Here are few strategies that can be implemented by government bodies, businesses and public institutions to increase the public confidence in vaccines and dispel the conspiracies and misconceptions related to vaccinations:
Educate people about the credible sources they should seek information from such as the World Health Organization, Health Canada, Public Health Units, and CDC (Centers for Disease Control and Prevention). These sources are deemed credible because they share information that has true scientific evidence researched, written and approved by experts. On the other hand, WhatsApp and other social media platforms allow any user to share information regarding the vaccine with no regulation which may be false and has no scientific proof.
Whenever in doubt, speak to your doctor or pharmacist. As previously mentioned, it is normal to have questions and be hesitant. Therefore, we encourage people to call their physician or pharmacist and address the concerns they may have about taking the vaccine. For example, today we had a patient who decided not to take the vaccine because she’s on more than 10 medications and she feared that one of her medications may interact with the vaccine. Shortly after speaking to one of our pharmacists, she was assured that none of her medications will interact with the vaccine and has decided to get vaccinated when given the opportunity.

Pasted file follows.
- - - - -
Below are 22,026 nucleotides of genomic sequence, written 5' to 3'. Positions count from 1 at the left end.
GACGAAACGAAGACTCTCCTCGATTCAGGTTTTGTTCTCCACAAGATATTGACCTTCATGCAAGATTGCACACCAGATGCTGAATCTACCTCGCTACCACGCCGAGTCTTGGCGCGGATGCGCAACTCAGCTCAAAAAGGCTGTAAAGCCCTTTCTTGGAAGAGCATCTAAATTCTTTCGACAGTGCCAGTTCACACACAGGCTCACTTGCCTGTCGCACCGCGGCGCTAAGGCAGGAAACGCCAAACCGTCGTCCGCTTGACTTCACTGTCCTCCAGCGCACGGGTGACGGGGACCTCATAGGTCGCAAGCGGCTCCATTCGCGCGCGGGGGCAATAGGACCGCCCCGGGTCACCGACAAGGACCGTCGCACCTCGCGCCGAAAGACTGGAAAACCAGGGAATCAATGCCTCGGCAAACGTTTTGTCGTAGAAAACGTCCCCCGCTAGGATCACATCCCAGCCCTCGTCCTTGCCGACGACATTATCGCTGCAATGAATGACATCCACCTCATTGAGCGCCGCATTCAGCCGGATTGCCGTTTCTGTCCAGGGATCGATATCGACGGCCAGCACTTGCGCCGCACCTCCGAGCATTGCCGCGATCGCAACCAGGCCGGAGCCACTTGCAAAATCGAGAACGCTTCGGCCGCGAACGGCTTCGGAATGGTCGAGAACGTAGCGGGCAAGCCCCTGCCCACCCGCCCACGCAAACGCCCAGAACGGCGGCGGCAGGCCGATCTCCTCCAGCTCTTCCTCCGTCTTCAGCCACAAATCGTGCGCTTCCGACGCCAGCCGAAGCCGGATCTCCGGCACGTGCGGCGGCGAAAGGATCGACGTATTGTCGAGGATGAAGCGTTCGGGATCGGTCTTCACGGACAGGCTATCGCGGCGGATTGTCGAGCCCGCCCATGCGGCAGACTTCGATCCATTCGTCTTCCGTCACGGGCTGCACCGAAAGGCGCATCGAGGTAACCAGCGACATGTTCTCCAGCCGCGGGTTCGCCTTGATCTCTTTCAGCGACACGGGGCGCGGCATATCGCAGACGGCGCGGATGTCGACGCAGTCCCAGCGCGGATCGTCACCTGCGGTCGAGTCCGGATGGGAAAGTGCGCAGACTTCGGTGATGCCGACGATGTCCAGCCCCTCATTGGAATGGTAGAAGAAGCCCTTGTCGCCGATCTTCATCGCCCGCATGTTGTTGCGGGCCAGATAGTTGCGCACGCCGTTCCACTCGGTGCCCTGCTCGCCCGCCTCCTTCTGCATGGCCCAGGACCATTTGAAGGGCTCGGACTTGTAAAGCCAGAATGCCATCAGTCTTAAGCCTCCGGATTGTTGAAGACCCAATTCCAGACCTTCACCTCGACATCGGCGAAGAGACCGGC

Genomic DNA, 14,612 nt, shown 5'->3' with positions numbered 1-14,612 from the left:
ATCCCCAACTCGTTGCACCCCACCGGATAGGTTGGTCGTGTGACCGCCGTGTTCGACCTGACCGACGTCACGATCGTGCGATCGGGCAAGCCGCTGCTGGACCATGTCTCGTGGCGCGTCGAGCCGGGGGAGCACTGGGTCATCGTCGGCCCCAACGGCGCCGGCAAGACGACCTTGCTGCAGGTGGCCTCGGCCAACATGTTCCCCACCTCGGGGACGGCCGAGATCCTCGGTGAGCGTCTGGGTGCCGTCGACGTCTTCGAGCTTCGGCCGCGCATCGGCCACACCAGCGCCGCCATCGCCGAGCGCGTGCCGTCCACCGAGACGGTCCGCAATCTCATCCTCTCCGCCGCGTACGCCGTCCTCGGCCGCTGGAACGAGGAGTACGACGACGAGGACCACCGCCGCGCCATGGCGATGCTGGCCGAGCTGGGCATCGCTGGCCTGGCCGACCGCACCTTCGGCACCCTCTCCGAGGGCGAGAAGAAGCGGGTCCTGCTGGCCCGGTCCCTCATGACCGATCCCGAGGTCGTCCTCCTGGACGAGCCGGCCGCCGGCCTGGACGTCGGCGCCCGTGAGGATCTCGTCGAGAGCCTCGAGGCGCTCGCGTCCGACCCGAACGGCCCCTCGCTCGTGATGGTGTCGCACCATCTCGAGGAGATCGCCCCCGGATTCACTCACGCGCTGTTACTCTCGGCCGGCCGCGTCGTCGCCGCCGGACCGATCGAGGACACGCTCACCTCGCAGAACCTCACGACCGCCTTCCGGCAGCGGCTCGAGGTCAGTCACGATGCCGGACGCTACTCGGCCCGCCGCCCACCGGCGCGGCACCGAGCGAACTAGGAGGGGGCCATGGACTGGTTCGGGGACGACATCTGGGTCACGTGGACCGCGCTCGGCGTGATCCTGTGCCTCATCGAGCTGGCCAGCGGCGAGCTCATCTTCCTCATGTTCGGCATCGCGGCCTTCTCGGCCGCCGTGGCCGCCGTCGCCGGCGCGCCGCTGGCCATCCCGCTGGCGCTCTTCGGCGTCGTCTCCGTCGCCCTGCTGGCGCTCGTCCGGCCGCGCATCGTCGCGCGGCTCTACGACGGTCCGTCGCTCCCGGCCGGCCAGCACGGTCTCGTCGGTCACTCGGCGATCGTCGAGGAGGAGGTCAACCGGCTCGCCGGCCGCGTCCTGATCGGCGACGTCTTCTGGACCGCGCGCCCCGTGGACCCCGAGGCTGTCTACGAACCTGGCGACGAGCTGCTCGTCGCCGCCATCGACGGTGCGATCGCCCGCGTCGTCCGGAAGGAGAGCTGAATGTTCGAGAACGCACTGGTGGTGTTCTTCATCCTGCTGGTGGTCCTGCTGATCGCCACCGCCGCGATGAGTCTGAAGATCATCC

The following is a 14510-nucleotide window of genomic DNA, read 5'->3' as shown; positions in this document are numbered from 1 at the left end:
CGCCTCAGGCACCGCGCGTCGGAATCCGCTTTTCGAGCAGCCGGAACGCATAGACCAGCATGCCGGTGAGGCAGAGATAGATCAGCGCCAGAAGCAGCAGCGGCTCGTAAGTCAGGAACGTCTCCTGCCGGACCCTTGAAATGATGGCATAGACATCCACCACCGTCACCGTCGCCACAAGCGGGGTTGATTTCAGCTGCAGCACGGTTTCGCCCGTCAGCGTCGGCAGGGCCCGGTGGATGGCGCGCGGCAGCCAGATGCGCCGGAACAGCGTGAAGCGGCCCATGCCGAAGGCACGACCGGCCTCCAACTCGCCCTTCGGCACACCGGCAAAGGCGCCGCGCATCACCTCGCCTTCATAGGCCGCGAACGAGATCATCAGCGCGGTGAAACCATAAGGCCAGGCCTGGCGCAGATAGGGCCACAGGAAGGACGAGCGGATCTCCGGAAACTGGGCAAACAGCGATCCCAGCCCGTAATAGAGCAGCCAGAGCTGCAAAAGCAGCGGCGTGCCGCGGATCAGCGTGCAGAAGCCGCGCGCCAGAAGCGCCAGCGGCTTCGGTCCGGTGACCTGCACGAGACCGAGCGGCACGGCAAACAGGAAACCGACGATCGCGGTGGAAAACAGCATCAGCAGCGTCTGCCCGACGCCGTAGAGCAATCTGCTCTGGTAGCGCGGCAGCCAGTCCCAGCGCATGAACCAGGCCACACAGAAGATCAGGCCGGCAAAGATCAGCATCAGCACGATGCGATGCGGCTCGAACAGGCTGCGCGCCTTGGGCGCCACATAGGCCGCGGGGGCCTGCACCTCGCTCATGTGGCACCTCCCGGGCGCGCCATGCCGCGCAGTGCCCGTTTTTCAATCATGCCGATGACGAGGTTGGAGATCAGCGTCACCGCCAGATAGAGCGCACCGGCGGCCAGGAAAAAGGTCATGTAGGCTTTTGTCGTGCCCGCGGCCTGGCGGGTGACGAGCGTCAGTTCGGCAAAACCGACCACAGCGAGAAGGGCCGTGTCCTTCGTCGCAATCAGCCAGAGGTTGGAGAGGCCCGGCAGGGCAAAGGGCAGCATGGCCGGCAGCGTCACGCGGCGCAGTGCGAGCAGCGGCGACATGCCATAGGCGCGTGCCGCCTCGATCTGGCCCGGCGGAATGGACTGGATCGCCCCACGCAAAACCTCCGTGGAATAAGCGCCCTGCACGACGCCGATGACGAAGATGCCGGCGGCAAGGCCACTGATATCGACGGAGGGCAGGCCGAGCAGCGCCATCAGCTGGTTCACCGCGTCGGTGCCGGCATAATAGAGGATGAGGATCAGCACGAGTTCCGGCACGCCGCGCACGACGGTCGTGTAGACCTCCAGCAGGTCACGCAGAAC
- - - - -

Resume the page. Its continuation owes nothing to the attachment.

Since not everyone has a physician or a pharmacist to speak to, connecting people to healthcare professionals will play a critical role in improving vaccination rates. Businesses, universities, nursing homes and religious institutions are encouraged to hold vaccination clinics to educate people about vaccinations and offer it for those who have not been vaccinated. This strategy will not only connect people to healthcare professionals but also serve as an opportunity for those who are busy and can't find the time to visit a clinic to receive the vaccine.